This frightening and uncertain environment is alarming to many of us. We are worried about our jobs, our children’s education, and our family’s health. Now, more than ever, we need to practise empathy, kindness, and compassion towards one another. It is a time for companies to step up to the challenge and make good the promises we have been touting for decades – ‘Our people are our most valuable assets’.
Empathy is a connection
Empathy is the capacity to feel what someone else is feeling. It is about putting yourself in their shoes. It is the understanding that what they have to say and how they feel is valuable. It is about acting upon it so you can make meaningful changes to their lives and the lives of others.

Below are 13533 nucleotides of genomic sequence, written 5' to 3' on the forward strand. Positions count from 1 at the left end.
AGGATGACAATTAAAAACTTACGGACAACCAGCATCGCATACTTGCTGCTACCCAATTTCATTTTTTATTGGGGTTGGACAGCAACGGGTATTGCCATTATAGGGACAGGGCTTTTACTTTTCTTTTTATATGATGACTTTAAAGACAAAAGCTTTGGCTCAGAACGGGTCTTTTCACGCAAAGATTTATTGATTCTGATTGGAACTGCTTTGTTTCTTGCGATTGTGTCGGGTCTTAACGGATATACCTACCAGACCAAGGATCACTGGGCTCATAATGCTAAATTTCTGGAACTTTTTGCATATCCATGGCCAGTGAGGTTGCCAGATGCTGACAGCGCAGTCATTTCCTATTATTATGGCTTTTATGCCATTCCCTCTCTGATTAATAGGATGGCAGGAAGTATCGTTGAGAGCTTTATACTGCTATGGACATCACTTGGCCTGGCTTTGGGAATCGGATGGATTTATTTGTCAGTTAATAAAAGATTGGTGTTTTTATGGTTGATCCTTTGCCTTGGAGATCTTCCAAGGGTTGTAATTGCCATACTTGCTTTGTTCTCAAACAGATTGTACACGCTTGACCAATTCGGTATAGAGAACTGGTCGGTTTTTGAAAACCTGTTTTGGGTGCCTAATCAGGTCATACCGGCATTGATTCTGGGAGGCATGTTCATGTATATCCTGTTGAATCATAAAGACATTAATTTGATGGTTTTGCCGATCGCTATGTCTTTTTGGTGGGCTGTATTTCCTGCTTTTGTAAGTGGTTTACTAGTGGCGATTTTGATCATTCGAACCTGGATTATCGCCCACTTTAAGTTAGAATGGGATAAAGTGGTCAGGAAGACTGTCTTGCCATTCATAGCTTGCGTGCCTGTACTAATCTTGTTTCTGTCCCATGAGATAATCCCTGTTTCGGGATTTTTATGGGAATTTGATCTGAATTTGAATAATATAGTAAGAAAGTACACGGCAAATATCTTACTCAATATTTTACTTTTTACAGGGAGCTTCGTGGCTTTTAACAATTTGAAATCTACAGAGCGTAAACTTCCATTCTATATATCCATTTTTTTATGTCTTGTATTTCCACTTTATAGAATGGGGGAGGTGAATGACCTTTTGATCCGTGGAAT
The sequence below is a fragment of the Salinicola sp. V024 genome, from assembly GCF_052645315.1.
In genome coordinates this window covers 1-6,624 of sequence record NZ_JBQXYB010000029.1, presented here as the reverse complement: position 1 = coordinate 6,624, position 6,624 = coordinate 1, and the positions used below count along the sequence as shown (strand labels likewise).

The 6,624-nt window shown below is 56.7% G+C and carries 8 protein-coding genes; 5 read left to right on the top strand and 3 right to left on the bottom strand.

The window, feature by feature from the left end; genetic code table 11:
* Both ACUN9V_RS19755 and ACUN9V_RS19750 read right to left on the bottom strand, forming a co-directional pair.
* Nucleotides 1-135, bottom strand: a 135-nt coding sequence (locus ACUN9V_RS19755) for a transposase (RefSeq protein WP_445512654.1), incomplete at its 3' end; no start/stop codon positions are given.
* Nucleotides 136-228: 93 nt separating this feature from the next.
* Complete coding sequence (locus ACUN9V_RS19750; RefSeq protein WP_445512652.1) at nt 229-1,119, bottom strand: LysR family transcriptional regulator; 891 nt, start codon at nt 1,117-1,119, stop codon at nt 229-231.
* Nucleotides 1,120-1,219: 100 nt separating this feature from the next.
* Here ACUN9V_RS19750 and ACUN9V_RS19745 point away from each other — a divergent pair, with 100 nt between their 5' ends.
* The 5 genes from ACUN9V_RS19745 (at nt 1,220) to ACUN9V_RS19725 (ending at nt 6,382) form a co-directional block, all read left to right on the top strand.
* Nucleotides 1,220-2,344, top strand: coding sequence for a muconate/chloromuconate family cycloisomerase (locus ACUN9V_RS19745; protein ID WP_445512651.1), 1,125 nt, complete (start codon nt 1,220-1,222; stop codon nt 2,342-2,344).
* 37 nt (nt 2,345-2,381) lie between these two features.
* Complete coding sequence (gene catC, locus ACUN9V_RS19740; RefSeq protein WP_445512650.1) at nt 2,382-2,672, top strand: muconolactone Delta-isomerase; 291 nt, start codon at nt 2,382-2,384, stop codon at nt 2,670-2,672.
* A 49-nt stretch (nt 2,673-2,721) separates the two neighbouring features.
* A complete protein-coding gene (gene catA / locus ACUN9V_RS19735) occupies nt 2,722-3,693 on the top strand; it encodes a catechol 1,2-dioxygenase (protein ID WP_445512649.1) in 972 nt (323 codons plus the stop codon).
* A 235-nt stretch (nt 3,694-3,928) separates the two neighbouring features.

The measure of a good leader today is empathy. But it is easier said than done. The COVID-19 health crisis has forced leaders to extend themselves beyond their typical roles and under tremendous strain. We are juggling untested remote working, low staff productivity, and increased occupational safety and health concerns while also trying to balance our own private and professional lives.
It is a lot on our plates. But we have to do what is right. Because it matters.
Empathy is about what matters. Perhaps the best way to describe empathy comes from American professor and bestselling author, Brené Brown. Empathy according to Brown is about connection. You don’t have to suffer a terrible personal tragedy to be empathetic. You only need to connect to the other person’s emotions. If you can feel how they feel you are a lot closer to connecting with them on an authentic and personal level.